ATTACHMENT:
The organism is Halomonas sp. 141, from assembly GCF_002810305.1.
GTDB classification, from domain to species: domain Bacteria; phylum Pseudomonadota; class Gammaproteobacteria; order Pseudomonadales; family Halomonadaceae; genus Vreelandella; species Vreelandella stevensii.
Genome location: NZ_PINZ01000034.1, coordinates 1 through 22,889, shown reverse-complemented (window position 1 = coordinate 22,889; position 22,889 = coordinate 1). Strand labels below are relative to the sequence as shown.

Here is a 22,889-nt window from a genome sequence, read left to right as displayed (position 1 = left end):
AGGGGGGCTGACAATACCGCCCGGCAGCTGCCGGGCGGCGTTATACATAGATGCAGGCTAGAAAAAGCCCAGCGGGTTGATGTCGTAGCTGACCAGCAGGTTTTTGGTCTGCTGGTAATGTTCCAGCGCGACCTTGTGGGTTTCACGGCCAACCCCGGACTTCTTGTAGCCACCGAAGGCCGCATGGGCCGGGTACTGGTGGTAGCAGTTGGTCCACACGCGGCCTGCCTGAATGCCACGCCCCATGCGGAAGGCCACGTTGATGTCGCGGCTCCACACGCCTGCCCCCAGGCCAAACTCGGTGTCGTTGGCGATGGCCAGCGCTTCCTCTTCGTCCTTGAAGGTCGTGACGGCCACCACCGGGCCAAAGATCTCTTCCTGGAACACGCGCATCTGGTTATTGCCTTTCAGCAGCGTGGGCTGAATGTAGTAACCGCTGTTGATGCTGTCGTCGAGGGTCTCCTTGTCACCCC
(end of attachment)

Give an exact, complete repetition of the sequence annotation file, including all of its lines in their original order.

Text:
The organism is Halomonas sp. 141, from assembly GCF_002810305.1.
GTDB classification, from domain to species: domain Bacteria; phylum Pseudomonadota; class Gammaproteobacteria; order Pseudomonadales; family Halomonadaceae; genus Vreelandella; species Vreelandella stevensii.
Genome location: NZ_PINZ01000034.1, coordinates 1 through 22,889, shown reverse-complemented (window position 1 = coordinate 22,889; position 22,889 = coordinate 1). Strand labels below are relative to the sequence as shown.

Here is a 22,889-nt window from a genome sequence, read left to right as displayed (position 1 = left end):
AGGGGGGCTGACAATACCGCCCGGCAGCTGCCGGGCGGCGTTATACATAGATGCAGGCTAGAAAAAGCCCAGCGGGTTGATGTCGTAGCTGACCAGCAGGTTTTTGGTCTGCTGGTAATGTTCCAGCGCGACCTTGTGGGTTTCACGGCCAACCCCGGACTTCTTGTAGCCACCGAAGGCCGCATGGGCCGGGTACTGGTGGTAGCAGTTGGTCCACACGCGGCCTGCCTGAATGCCACGCCCCATGCGGAAGGCCACGTTGATGTCGCGGCTCCACACGCCTGCCCCCAGGCCAAACTCGGTGTCGTTGGCGATGGCCAGCGCTTCCTCTTCGTCCTTGAAGGTCGTGACGGCCACCACCGGGCCAAAGATCTCTTCCTGGAACACGCGCATCTGGTTATTGCCTTTCAGCAGCGTGGGCTGAATGTAGTAACCGCTGTTGATGCTGTCGTCGAGGGTCTCCTTGTCACCCC